How we rate: our writers tend to review music they like within their preferred genres.
Are these people nuts? That could be the question when the title tune to the The Twenty 20's Uh! Oh! begins to spin. It sounds like surf guitar legend Dick Dale found a cheekybut really goodgirl singer influenced by Alvin and the Chipmunks, then recruited Phil Spector to produceon a lower budget than the famed producer was used to. Throw in a couple of horns from the local Salvation Army Band and it becomes one of the more idiosyncratic recordings around. That's just the one songa cover of 1959's Billboard-charting song by the Nutty Squirrels (Alvin and the Chipmunks' competing rodent-themed, animated recording artists of the late fifties/early sixties)with the feel of a novelty hit taken on with an echoing, oddball panache. There's no tongue in vocalist Hetty Kate
's cheek as she utters the chirpy two syllables of the tune's title inside the resonant grunge of Dale Lindrea's tenor guitar.
The distinctive, high volume, psychedelic surf guitar, played inside the tile walls of a large public restroom, persists throughout the entire set, and certainly wouldn't have worked, had it only been used sporadically. If you're going for weird, go all the way. But Buddy Holly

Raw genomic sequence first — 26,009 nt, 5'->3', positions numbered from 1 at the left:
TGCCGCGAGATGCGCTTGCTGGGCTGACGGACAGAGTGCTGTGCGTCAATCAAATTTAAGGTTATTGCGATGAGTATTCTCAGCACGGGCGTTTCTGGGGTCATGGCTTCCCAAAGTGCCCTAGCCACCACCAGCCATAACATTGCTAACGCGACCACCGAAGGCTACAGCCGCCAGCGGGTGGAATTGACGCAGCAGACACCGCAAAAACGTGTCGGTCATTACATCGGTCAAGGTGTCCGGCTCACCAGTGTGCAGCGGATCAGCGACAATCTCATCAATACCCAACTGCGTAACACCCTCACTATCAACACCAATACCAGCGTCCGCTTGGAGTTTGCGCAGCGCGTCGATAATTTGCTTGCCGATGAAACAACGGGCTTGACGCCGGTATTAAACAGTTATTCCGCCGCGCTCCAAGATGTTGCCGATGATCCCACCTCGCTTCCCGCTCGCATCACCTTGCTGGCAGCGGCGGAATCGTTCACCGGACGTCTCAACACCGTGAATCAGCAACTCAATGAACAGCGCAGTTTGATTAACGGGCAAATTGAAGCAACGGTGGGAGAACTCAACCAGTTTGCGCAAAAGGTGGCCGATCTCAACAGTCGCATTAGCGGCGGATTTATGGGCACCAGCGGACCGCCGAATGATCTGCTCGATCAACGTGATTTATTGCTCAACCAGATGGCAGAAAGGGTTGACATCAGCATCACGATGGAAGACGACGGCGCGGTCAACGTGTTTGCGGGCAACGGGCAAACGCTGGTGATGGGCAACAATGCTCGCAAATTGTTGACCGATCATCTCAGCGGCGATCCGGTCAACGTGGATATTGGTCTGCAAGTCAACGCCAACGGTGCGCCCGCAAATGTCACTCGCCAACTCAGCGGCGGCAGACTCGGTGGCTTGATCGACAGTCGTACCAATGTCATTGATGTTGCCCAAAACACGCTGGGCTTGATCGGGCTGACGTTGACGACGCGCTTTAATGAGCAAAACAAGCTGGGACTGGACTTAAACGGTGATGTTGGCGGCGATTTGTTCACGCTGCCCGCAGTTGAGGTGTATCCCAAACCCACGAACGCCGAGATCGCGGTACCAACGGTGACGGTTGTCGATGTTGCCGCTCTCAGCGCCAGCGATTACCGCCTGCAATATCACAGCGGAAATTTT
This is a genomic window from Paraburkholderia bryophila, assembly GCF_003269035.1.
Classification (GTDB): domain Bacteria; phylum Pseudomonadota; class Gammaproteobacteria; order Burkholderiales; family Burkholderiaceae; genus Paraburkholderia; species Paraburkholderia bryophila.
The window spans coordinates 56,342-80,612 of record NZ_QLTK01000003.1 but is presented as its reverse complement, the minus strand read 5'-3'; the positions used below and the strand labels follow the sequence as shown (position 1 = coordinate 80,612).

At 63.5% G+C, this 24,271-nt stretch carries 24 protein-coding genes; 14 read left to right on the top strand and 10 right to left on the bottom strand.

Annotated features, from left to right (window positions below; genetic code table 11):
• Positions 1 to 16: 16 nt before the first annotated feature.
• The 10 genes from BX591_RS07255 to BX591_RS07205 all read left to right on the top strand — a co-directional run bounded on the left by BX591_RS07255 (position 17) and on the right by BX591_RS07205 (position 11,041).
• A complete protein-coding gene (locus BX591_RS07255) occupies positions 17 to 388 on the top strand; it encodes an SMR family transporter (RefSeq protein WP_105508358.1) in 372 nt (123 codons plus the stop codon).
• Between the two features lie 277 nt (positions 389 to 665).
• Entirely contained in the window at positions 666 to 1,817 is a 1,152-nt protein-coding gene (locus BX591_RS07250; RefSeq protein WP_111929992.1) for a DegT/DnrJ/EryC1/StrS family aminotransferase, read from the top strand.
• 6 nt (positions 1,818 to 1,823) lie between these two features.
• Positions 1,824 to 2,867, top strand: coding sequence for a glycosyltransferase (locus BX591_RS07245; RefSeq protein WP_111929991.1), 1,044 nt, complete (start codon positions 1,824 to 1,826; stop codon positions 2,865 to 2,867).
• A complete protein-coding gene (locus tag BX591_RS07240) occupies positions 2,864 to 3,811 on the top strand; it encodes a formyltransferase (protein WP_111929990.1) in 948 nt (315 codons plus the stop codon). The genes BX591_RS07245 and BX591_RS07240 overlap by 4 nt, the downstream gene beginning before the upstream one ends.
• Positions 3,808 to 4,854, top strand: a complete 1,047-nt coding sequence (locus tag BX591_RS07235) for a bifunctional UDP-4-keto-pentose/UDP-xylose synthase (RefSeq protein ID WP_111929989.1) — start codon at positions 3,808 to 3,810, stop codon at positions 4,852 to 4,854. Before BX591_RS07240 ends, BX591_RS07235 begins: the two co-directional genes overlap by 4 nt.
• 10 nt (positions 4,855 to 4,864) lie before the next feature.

's 1959 hit, "Raining in My Heart," is played a bit straighter, with Kate's vocal less distorted. The pace is relaxed; the tenor guitar glows like a piece of Homer Simpson's plutonium, before it slips into an island riff behind Vinnie Bourke's trumpet.
One of the set's highlights is Cy Coleman and Caroline Leigh's "I've Got Your Number," with Kate's straightforward vocal an odd but very appealing dichotomy of feline slinkiness and forthright guilelessnessa bold little girl on a romantically predatory prowl. And the band really swings. Allen Toussaint
's "Workin' in a Coal Mine," turned into a 1966 top forty hit by Lee Dorsey, gets a rock treatment here, while Kate sounds jaded, dissolute and yearning for love on "Black Coffee," covered famously by Peggy Lee
guitar groove, and a fade out that leaves the title's question unanswered.
The Twenty 20s' bassistand the disc's producerSteve Purcell penned the closer, "Cellophane," which sounds like a modern classic wrapped in a reverberant glimmer, with Kate delivering its offbeat lyrics with fluid and sassy grace.
There's no same-old same-old with The Twenty 20s. Some risks were taken and a strange and exceptionally appealing sound is the result. And no, The Twenty 20s aren't nuts; they've got style.
Track Listing: Uh! Oh!; Raining in My Heart; Hymn for Him; Clouds; I've Got Your Number; Workin' in a Coalmine; Black Coffee; Ever Fallen in Love; Close Your Eyes; Cellophane.